On Friday, September 8, at 11:11 p.m. local time, in the many villages dotting the High Atlas mountains of Morocco, thousands were turning in for the night, or were already fast asleep. Fifty miles away, hundreds of thousands in the bustling city of Marrakech were doing the same.
Seconds later, a magnitude 6.8 rupture broke out somewhere in the mountains, close to the town of Oukaïmedene. The entire region shook violently—the residual vibrations were felt as far away as the Portuguese city of Lisbon. Countless homes and buildings across an expansive stretch of Morocco crumbled.
The destruction in Marrakech was significant, but much of the city remains standing. That is not the case for many rural villages, some of which have been entirely obliterated. The death toll currently stands at more than 2,600—a number that is expected to rise in the coming days. And now, as potent aftershocks continue to terrorize the region, many are wondering: What exactly happened? Why was this particular earthquake so lethal?
People often focus on a quake’s magnitude, a measure of the size of, and to an extent the energy released during, the rupture in Earth’s surface. This part of North Africa is seismically active, but large earthquakes are not common. And “this earthquake is larger than any ever recorded in the region,” says Judith Hubbard, an earthquake scientist at Cornell University.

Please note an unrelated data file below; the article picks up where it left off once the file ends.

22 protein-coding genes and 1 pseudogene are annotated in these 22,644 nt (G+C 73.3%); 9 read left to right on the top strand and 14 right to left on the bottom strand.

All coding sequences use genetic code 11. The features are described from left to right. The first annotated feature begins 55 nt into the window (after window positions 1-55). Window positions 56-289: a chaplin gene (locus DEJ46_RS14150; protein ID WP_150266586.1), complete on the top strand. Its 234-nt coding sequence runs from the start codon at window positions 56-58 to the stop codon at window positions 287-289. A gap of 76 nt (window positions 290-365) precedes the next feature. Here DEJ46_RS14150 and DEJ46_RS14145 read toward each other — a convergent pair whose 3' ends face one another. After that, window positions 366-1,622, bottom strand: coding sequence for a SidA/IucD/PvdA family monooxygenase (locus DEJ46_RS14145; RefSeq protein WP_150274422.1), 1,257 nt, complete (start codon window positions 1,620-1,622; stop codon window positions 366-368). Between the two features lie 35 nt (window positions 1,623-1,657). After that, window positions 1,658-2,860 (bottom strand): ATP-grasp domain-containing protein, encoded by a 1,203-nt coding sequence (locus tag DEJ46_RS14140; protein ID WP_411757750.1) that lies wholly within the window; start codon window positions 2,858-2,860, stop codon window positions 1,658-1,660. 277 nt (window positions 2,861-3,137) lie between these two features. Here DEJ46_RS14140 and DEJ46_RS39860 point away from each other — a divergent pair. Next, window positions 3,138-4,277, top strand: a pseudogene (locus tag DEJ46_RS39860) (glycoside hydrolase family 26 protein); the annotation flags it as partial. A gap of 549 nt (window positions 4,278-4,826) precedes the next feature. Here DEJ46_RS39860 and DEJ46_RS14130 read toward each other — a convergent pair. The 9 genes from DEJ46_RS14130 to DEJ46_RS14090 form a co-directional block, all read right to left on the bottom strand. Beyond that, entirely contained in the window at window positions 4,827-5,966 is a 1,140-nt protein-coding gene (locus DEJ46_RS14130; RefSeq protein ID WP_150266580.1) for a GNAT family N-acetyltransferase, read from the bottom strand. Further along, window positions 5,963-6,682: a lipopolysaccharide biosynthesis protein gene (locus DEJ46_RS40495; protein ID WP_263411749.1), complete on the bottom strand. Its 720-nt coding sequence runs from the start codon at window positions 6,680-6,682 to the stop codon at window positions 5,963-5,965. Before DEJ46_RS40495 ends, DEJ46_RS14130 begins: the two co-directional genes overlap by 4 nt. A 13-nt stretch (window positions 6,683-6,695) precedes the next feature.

The temblor’s high magnitude certainly contributed to the lethality of the disaster. But multiple factors led to the devastation, including the simple fact that this happened at night, when many would be unable to react to the world convulsing around them, and that many of the region’s buildings were not designed to withstand such a powerful quake.
“Unreinforced masonry, like brick and mortar, is notorious for failing during earthquakes,” says Wendy Bohon, an earthquake geologist and science communicator. “This is another devastating reminder that earthquakes themselves don’t kill people, buildings do.”
Scientists are now using knowledge of the region’s geology to work out how the temblor happened, why it proved to be so deadly, and what is yet to be revealed about the forces behind this tragedy. Such research can help the world better prepare for the next major quake, wherever and whenever it may strike.
A bomb beneath the mountains
North Africa sits on the Nubian plate, also called the African plate, which is slowly moving with respect to the Eurasian plate. Morocco is close to, but not on, this tectonic plate boundary. The country is home to an intricate web of varyingly active faults, including many that streak through the High Atlas mountain range.
Small earthquakes are not uncommon in the region, and the gradual movement along this plate boundary means that large earthquakes are relatively rare—but they can, and have, happened. Scientists often cite two especially grave examples: In 1755, the huge Meknes quake (of somewhat uncertain magnitude) killed perhaps 15,000 people; and in 1960, the magnitude 5.8 Agadir quake killed 12,000.